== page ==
On the Beatific Vision of God

Benedictus Deus
Constitution issued by Pope Benedict XII in 1336

By this Constitution which is to remain in force for ever, we, with apostolic authority, define the following: According to the general disposition of God, the souls of all the saints who departed from this world before the passion of our Lord Jesus Christ and also of the holy apostles, martyrs, confessors, virgins and other faithful who died after receiving the holy baptism of Christ- provided they were not in need of any purification when they died, or will not be in need of any when they die in the future, or else, if they then needed or will need some purification, after they have been purified after death-and again the souls of children who have been reborn by the same baptism of Christ or will be when baptism is conferred on them, if they die before attaining the use of free will: all these souls, immediately (mox) after death and, in the case of those in need of purification, after the purification mentioned above, since the ascension of our Lord and Saviour Jesus Christ into heaven, already before they take up their bodies again and before the general judgment, have been, are and will be with Christ in heaven, in the heavenly kingdom and paradise, joined to the company of the holy angels. Since the passion and death of the Lord Jesus Christ, these souls have seen and see the divine essence with an intuitive vision and even face to face, without the mediation of any creature by way of object of vision; rather the divine essence immediately manifests itself to them, plainly, clearly and openly, and in this vision they enjoy the divine essence . Moreover, by this vision and enjoyment the souls of those who have already died are truly blessed and have eternal life and rest. Also the souls of those who will die in the future will see the same divine essence and will enjoy it before the general judgment.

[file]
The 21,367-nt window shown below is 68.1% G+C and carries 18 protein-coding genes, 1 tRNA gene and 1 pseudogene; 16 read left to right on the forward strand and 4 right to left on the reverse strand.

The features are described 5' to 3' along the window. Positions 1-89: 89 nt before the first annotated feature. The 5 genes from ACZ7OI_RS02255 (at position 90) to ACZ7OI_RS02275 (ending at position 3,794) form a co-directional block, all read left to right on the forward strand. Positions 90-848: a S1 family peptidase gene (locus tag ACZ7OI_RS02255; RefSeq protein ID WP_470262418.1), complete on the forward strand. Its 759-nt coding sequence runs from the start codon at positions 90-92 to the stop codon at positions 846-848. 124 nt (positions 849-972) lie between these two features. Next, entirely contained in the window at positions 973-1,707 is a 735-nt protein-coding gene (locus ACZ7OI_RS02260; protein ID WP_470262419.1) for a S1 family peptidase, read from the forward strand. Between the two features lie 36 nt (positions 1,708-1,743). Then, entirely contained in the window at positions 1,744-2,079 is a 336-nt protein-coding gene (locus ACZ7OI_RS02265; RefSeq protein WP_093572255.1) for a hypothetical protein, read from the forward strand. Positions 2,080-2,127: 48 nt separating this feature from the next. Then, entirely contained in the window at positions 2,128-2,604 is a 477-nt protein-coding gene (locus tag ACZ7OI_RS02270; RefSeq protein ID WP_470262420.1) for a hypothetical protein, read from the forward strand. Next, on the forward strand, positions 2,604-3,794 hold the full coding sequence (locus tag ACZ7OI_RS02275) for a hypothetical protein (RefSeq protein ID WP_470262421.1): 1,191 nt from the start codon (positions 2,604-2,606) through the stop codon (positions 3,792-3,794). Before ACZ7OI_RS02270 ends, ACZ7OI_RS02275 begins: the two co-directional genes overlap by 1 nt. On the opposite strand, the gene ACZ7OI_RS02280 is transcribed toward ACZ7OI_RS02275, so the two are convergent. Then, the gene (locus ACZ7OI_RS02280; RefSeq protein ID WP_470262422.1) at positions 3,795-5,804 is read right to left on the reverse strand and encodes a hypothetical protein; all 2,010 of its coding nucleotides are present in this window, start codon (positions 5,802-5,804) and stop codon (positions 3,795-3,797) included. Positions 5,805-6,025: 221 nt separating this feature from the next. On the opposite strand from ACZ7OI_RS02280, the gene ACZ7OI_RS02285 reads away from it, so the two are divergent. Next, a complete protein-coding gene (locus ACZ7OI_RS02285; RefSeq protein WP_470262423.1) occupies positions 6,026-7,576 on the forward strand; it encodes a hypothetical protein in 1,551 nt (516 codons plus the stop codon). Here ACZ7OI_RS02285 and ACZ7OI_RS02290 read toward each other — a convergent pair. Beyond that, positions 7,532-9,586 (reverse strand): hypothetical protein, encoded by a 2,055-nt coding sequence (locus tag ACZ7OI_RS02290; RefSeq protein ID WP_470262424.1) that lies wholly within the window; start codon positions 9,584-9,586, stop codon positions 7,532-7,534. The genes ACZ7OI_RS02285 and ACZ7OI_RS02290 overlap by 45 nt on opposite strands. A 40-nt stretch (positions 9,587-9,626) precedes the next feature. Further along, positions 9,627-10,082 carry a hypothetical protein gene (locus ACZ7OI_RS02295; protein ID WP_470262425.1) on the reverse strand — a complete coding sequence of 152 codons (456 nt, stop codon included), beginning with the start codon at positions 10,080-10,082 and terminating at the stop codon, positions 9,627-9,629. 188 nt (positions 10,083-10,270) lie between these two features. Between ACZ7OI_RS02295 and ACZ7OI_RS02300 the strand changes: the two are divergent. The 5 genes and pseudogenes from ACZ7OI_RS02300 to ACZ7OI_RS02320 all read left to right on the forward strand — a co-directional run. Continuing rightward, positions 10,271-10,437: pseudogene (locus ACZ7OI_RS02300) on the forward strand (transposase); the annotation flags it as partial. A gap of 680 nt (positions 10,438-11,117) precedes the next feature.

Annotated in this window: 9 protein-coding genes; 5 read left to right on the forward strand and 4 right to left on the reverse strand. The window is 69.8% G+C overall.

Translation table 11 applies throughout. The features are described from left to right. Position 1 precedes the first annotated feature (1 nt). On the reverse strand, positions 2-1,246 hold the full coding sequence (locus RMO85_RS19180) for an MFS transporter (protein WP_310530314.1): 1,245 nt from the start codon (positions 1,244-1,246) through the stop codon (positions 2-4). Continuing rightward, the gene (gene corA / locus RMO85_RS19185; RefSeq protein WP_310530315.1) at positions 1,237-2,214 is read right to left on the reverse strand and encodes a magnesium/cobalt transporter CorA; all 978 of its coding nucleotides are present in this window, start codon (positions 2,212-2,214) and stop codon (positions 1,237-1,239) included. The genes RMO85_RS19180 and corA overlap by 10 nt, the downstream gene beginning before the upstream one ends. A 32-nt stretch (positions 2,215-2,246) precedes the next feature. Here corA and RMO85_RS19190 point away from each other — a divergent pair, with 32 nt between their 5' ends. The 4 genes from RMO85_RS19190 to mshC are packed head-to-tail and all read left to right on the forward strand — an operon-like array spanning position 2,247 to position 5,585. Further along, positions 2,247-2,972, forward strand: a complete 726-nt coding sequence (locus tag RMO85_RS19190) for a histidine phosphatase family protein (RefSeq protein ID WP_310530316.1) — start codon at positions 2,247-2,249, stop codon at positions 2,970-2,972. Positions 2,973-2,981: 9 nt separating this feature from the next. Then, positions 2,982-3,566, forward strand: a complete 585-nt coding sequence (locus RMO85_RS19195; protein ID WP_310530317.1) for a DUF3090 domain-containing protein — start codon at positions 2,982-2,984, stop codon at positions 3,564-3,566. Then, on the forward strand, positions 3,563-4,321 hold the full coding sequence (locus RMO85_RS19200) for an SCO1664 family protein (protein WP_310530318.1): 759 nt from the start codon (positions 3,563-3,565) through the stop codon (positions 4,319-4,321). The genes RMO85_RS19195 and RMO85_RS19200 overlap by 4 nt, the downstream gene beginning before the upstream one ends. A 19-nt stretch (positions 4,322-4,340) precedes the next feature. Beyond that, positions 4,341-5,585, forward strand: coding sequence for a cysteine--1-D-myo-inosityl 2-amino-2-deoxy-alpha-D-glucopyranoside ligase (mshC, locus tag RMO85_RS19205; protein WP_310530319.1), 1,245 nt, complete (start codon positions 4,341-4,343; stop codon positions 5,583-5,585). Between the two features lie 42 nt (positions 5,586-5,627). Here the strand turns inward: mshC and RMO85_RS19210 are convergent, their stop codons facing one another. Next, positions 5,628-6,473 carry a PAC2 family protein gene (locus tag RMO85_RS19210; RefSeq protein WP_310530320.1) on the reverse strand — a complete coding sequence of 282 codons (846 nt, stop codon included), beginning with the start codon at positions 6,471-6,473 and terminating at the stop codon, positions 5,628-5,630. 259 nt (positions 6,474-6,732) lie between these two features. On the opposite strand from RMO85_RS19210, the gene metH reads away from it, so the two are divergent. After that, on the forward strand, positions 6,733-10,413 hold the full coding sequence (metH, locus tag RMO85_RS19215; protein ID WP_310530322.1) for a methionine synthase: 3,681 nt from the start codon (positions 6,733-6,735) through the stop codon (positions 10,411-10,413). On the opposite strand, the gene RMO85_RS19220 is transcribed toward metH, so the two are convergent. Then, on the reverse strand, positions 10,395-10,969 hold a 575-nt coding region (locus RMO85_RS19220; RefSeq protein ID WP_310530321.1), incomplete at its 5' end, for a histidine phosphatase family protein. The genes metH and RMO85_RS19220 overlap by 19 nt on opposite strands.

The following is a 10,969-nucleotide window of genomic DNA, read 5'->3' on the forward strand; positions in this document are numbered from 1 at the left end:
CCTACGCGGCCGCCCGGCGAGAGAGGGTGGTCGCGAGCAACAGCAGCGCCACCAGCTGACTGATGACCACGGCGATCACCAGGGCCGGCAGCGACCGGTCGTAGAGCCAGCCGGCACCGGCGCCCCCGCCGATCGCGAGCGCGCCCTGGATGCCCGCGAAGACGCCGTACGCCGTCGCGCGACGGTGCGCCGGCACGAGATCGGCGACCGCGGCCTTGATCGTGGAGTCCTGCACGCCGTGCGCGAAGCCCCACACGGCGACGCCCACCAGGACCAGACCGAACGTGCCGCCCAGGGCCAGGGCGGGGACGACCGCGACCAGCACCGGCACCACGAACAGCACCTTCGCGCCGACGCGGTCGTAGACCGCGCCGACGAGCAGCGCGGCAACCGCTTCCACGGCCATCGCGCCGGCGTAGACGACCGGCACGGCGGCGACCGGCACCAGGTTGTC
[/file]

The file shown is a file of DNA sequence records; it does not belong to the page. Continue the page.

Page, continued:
Such a vision and enjoyment of the divine essence do away with the acts of faith and hope in these souls, inasmuch as faith and hope are properly theological virtues. And after such intuitive and face-to-face vision and enjoyment has or will have begun for these souls, the same vision and enjoyment has continued and will continue without any interruption and without end until the last Judgment and from then on forever.

(On hell and the general judgment)
Moreover we define that according to the general disposition of God, the souls of those who die in actual mortal sin go down into hell immediately (mox) after death and there suffer the pain of hell. Nevertheless, on the day of judgment all men will appear with their bodies "before the judgment seat of Christ" to give an account of their personal deeds, "so that each one may receive good or evil, according to what he has done in the body" (2 Cor. 5.10).

So, there is a mysterious moment in time, the Second Coming of Christ, the Final or Last Judgment, when the bodies of all will be joined to the souls, which have already, if the persons were dead, been in heaven or hell. Purgatory ends.

The distinction of the time between the particular judgment and the final one is the topic of the next post in this three part series as it deals with time in heaven and time in hell.

to be continued...